The FTSE 100 ended 20.15 points higher at 5,131.99, recovering from a session low of 5,105.30 in the afternoon but still well below the morning peak of 5,181.21.
“Those who live by the sword die by the sword, and a weak start for Wall Street saw the FTSE’s gains decimated with astonishing speed as the US.market opened heavily down,” said David Jones, chief market strategist at IG Index.
US blue chips had recovered by London’s close, but still were down 0.3 per cent after Federal Reserve chairman Ben Bernanke said he could begin pulling back stimulus from the economy by first removing cash from the financial system.
Analysts described his remarks as “hawkish”, suggesting the US economy is on a stable path to recovery and the dollar was lifted by such hopes.
But commodity prices dropped back on dollar strengthening, reversing earlier gains by heavyweight miners.
Antofagasta, Xstrata, Anglo American, and Kazakhmys shed 1.2 to 2.1 per cent.
BHP Billiton fell 1.5 per cent after it posted its weakest first-half profit in four years and signalled caution over a sustained global recovery.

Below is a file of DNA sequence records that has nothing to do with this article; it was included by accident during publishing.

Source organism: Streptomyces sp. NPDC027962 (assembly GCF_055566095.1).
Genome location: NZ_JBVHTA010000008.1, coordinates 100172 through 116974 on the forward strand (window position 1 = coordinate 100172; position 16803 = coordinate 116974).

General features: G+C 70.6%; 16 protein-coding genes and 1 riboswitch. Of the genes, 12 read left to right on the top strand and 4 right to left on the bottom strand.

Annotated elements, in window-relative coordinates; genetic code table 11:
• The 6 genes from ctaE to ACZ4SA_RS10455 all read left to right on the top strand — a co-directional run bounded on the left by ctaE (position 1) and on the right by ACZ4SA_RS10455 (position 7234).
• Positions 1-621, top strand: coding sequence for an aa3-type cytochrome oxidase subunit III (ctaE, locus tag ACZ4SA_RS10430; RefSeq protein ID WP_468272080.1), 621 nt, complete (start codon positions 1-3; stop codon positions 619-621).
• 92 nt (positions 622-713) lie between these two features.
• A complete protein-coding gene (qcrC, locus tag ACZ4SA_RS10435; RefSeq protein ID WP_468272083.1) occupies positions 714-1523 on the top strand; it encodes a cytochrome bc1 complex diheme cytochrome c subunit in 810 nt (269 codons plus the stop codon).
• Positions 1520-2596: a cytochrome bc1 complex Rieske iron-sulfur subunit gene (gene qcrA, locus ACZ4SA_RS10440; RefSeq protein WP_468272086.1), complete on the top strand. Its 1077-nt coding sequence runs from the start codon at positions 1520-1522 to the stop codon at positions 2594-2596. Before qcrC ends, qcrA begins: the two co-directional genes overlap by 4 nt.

Rio Tinto, which reports results on Thursday, fell 1.3 per cent. China has indicted four Rio employees on charges of bribery and violating commercial secrets.
The energy sector slipped back with the crude price also hurt by the firmer dollar. BP managed to add 1.0 per cent but Royal Dutch Shell dropped 1.6 per cent as the stock traded ex-dividend.
GlaxoSmithKline and household goods firm Unilever also both traded ex-dividend. Including Shell, the three stocks took 10.99 points off the blue chip index.
Autonomy was the top blue chip faller, losing 5.5 per cent after the software firm announced a £500m ($779m) convertible bond to be used for acquisitions and said it was buying one of its resellers, Micro Link.
Financial issues provided the main support for blue chips as hopes gathered that a solution could soon be found to euro zone debt issues.
European Union leaders will hold a special summit on the economy on Thursday with some announcement expected to be made, although sentiment was mixed on whether a deal over Greek debt could be done.
Banks, under pressure over their exposure to euro zone debt problems, moved higher.
Lloyds Banking Group, Barclays, Royal Bank of Scotland, HSBC, and Standard Chartered were up 1.2 to 3.7 per cent.
RBS said it believes Lloyds and Barclays, in the UK, stand out “as the biggest beneficiaries of a market rebound based on recent share price declines and implied cost of equity in current valuations.”